Dear Molecular Foundry Community,
As 2020 is drawing to a close and we look back upon an unprecedented year we reflect on all that has changed. For the Molecular Foundry: in addition to being a year of challenges, this year also brought a number of impressive accomplishments and new opportunities for progress and growth.
The Foundry supported over 800 users in FY2020 and produced over 350 publications, 30% of which were in high impact journals. These are really impressive numbers given the difficulties presented by the pandemic. It speaks to the hard work and commitment from our outstanding scientific, technical, and operations staff. I am very proud of the team we have – both the veterans and the newer additions – and am impressed by their dedication to our mission and willingness to go above and beyond on a daily basis.
Speaking of new faces, we have some recent additions to our staff. We welcomed Carolin Sutter-Fella, a new staff scientist in the Inorganic facility, earlier this month. She brings a unique cross-cutting expertise in hybrid inorganic-organic materials. We also welcomed Tasha Molchanova, now a member of our technical staff, to the Biological facility earlier in the summer.
We are happy to have both of these talented researchers on our team, and are also pleased to announce that the Biological facility is now recruiting a staff scientist who will be jointly appointed to the Joint Genome Institute. I welcome you to spread the word about this exciting opportunity!
Adding diverse talent to the ranks of our staff allows us to constantly evolve and serve our dynamic user facility mission of providing access to world-leading expertise and tools for nanoscience research. We are quite proud of our user program model that democratizes science, and are excited to share that it was recently recognized internationally. The Foundry was named a winner by the Falling Walls conference, part of Berlin Science Week, in the Science and Innovation Management category.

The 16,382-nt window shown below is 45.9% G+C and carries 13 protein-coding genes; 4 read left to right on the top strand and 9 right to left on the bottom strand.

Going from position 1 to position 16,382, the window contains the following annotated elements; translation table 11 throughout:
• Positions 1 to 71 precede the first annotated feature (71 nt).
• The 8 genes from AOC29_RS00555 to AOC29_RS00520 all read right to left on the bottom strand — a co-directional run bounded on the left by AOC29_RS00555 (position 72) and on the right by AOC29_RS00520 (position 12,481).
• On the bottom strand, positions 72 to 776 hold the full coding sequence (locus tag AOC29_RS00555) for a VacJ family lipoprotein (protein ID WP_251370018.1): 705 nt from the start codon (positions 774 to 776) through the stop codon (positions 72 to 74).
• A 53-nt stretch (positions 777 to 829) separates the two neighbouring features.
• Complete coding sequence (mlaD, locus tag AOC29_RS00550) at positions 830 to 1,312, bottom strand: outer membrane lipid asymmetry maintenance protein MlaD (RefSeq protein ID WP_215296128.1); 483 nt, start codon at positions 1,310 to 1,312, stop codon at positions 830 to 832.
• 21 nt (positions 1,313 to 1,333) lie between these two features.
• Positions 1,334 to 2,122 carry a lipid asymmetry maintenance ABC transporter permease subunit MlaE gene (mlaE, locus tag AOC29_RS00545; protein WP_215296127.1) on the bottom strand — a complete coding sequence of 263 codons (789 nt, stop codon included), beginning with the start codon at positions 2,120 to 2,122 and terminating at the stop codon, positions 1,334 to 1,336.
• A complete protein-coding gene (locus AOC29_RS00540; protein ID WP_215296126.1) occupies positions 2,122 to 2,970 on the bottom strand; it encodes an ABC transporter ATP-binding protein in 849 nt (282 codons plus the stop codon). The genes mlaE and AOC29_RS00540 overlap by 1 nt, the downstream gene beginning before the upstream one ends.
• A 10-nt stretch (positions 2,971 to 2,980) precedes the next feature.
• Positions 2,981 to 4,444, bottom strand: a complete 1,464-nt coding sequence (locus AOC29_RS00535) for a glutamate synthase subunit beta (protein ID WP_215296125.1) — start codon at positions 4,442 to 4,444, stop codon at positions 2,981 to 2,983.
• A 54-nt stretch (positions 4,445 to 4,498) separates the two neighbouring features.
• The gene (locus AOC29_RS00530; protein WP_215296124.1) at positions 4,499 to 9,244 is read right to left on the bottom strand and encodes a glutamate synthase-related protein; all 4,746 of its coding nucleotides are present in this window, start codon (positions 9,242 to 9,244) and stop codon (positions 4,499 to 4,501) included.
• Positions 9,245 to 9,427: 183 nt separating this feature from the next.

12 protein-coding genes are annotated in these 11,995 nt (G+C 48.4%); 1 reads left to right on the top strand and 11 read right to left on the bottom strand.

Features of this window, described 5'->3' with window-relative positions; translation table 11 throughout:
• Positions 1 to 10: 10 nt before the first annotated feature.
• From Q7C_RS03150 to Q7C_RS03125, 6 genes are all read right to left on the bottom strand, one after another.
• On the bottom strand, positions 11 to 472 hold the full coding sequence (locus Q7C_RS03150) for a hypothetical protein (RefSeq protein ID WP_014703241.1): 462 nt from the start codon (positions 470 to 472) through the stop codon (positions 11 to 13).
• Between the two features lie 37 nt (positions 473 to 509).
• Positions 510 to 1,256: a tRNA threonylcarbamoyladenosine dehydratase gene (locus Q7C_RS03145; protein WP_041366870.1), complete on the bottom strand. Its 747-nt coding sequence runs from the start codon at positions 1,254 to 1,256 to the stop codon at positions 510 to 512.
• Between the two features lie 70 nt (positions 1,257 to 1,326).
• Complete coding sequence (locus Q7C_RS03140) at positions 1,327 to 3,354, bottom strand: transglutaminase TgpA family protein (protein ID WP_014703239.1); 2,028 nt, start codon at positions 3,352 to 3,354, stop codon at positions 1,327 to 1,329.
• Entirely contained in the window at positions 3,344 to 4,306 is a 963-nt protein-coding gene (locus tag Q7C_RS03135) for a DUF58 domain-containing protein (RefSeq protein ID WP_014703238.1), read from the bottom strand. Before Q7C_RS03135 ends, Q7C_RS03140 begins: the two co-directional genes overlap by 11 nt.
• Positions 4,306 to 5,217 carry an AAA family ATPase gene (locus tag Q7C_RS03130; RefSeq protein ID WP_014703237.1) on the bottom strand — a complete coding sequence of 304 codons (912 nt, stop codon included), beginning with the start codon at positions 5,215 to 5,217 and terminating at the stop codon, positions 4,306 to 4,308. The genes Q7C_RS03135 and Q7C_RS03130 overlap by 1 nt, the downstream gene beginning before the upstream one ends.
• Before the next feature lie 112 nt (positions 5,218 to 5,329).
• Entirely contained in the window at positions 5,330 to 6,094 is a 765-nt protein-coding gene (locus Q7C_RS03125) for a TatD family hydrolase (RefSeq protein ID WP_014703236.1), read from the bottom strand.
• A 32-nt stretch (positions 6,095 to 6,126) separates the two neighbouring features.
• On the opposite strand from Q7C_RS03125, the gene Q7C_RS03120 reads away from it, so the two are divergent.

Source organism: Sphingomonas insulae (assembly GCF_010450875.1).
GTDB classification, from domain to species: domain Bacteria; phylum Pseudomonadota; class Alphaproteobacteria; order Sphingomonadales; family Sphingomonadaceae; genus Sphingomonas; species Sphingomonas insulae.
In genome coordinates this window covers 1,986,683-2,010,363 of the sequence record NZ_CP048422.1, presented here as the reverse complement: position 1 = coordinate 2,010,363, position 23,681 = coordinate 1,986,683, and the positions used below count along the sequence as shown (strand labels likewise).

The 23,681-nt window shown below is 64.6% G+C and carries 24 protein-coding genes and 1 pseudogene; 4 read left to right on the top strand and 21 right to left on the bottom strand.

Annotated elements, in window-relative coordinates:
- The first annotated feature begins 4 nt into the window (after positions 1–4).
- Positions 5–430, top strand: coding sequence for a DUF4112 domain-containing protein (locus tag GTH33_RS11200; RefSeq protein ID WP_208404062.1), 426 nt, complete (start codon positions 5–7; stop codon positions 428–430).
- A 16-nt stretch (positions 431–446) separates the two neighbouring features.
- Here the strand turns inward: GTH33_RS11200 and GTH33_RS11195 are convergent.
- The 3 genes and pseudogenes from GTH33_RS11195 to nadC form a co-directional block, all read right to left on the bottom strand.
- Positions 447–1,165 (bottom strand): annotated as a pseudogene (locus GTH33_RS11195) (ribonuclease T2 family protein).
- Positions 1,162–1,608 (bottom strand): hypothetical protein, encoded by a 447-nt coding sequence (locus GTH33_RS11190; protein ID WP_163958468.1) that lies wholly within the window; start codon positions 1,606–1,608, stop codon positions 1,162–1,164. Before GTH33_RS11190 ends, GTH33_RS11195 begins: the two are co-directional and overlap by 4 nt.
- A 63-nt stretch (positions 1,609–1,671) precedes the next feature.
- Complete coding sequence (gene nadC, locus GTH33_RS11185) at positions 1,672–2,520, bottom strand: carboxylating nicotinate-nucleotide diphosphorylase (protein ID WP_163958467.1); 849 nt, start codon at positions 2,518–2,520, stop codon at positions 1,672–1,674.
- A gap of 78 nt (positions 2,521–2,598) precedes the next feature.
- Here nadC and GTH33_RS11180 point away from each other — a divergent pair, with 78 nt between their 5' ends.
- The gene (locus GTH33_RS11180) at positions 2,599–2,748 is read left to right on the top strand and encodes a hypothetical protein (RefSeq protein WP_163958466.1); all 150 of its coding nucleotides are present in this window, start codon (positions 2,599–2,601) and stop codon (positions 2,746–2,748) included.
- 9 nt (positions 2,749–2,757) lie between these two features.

We also were recognized for our researchers’ innovations by winning two R&D 100 awards: one for Matter-Wave Modulating Secure Quantum Communicator (MMQ-Com) technology and the other for Porous Graphitic Frameworks for Sustainable High-Performance Li-Ion Batteries.
Sharing our science and how we do research is an important activity, not only for growing our user community, but also to help the public connect with the work we are doing and understand how we are working to bring science solutions to the world. This fall, for National Nanotechnology Day (October 9, or 10-9), the Foundry’s communications team challenged me to explain nanoscience to four students of different education levels in this video. Also, staff scientist Ricardo Ruiz and the Foundry communications team, Laurie Chong and Clarissa Bhargava, joined Berkeley Lab’s K-12 education team in a Live Science event focused on nanoscience. The event was recorded in case you missed it.
I am extremely proud of what we have all accomplished together and look forward to next year.
While there are still many challenges ahead, I feel optimistic that we will be able to move forward together and continue to advance our unique contributions to science and to society. The Foundry will continue to explore methods to facilitate research needs while minimizing risks of COVID-19 transmission and keeping everyone as safe as possible. The Foundry User Community has demonstrated considerable resilience and compliance with new safety requirements (described on our website and Berkeley Lab’s website). We appreciate your patience and cooperation.
We will continue to keep lines of communication open as we chart our path in the ‘new normal’. One great way to get involved is through our User Executive Committee (UEC) that serves as the collective voice of the community. Elections for new members are coming up and I encourage everyone’s participation.